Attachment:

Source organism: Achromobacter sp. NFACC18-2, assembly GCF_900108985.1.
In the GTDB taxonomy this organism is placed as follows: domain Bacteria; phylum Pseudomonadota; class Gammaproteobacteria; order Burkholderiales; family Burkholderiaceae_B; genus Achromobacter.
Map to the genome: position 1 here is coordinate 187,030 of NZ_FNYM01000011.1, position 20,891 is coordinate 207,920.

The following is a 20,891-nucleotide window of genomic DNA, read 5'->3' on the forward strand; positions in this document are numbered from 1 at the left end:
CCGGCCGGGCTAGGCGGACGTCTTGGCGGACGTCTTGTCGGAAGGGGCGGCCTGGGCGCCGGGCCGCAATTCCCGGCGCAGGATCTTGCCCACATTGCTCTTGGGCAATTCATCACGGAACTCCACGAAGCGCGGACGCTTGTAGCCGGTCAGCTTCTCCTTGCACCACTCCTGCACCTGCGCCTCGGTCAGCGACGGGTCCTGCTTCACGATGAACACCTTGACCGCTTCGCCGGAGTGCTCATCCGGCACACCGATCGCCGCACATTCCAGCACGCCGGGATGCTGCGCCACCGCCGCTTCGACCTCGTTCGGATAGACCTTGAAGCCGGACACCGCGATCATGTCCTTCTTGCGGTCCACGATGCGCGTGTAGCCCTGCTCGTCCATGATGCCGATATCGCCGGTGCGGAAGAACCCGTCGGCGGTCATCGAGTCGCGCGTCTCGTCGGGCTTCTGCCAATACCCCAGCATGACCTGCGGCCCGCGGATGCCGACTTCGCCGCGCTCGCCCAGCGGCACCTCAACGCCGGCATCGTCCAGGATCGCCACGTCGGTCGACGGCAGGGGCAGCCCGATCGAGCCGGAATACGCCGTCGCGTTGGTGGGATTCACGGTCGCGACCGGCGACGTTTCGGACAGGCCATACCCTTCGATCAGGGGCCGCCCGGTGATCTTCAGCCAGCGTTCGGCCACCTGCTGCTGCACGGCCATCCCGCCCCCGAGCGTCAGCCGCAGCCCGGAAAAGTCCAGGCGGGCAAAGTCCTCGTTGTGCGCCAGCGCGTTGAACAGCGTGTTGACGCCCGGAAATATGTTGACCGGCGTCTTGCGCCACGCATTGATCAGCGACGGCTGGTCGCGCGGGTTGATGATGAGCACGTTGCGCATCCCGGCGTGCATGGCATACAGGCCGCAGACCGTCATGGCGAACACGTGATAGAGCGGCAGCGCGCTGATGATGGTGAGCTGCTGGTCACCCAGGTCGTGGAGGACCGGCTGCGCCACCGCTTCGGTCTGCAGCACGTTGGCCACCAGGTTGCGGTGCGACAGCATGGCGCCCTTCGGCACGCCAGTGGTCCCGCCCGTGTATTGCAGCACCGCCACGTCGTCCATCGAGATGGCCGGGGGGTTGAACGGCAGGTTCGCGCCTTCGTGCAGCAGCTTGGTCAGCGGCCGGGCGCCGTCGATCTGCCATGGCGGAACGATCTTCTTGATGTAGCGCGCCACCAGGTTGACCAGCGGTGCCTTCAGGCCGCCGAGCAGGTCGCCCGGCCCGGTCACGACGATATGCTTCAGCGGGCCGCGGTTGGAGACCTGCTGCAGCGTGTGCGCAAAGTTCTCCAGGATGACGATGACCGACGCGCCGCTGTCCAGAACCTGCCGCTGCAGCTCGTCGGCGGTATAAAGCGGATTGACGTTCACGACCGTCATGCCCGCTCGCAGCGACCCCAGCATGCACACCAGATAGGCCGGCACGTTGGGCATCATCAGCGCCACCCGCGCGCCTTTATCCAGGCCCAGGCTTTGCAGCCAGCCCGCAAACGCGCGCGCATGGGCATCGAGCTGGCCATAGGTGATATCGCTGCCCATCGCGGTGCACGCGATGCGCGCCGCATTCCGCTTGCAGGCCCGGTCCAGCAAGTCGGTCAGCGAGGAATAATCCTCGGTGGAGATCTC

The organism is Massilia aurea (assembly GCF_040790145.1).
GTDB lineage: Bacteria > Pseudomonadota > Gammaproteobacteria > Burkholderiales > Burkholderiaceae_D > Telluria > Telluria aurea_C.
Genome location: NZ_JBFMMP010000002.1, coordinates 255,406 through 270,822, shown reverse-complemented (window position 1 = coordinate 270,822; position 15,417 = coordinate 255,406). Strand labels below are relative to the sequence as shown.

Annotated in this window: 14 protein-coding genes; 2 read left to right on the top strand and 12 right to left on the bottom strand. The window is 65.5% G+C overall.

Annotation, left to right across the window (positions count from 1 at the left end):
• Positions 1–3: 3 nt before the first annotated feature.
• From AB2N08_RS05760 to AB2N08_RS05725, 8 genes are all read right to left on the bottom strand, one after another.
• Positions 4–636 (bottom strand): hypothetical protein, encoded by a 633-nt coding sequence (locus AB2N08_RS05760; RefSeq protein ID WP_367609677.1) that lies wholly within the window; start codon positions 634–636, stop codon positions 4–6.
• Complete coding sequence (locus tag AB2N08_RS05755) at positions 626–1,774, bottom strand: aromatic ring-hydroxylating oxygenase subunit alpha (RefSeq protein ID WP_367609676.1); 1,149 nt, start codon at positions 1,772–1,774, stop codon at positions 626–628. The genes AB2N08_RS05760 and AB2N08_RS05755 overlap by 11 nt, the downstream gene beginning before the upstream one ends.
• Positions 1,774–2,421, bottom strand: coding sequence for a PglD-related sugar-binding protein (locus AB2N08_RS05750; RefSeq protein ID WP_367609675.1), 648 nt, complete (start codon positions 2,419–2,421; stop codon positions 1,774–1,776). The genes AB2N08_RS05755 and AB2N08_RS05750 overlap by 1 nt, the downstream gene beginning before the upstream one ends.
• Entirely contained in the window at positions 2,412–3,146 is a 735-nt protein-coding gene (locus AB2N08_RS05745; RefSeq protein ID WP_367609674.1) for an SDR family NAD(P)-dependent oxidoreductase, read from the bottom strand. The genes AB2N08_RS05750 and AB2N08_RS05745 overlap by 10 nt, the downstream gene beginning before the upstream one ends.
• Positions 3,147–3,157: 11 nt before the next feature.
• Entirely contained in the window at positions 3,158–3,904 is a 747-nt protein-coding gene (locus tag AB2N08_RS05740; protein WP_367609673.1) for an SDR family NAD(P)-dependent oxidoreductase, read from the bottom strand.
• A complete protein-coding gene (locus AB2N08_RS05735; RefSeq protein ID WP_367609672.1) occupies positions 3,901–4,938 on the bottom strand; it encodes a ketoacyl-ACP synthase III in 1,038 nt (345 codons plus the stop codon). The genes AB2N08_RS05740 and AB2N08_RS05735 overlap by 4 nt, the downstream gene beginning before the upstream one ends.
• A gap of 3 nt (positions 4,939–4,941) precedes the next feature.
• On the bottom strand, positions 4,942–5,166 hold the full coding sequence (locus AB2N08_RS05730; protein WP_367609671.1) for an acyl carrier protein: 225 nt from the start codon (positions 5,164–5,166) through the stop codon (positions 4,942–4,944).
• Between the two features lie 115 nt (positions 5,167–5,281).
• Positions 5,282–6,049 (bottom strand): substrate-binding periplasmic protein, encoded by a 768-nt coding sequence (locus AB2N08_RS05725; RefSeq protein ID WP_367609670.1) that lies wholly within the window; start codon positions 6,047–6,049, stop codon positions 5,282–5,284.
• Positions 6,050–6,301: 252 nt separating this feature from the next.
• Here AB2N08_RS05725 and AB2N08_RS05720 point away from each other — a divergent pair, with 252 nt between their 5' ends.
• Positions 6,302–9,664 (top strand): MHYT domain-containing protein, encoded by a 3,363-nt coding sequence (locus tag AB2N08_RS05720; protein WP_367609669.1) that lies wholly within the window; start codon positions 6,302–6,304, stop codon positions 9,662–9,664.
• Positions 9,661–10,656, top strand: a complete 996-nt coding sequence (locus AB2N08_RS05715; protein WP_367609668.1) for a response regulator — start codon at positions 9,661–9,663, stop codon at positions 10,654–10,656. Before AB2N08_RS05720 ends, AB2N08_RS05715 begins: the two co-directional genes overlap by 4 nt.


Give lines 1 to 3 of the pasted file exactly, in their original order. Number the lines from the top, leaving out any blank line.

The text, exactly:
Source organism: Achromobacter sp. NFACC18-2, assembly GCF_900108985.1.
In the GTDB taxonomy this organism is placed as follows: domain Bacteria; phylum Pseudomonadota; class Gammaproteobacteria; order Burkholderiales; family Burkholderiaceae_B; genus Achromobacter.
Map to the genome: position 1 here is coordinate 187,030 of NZ_FNYM01000011.1, position 20,891 is coordinate 207,920.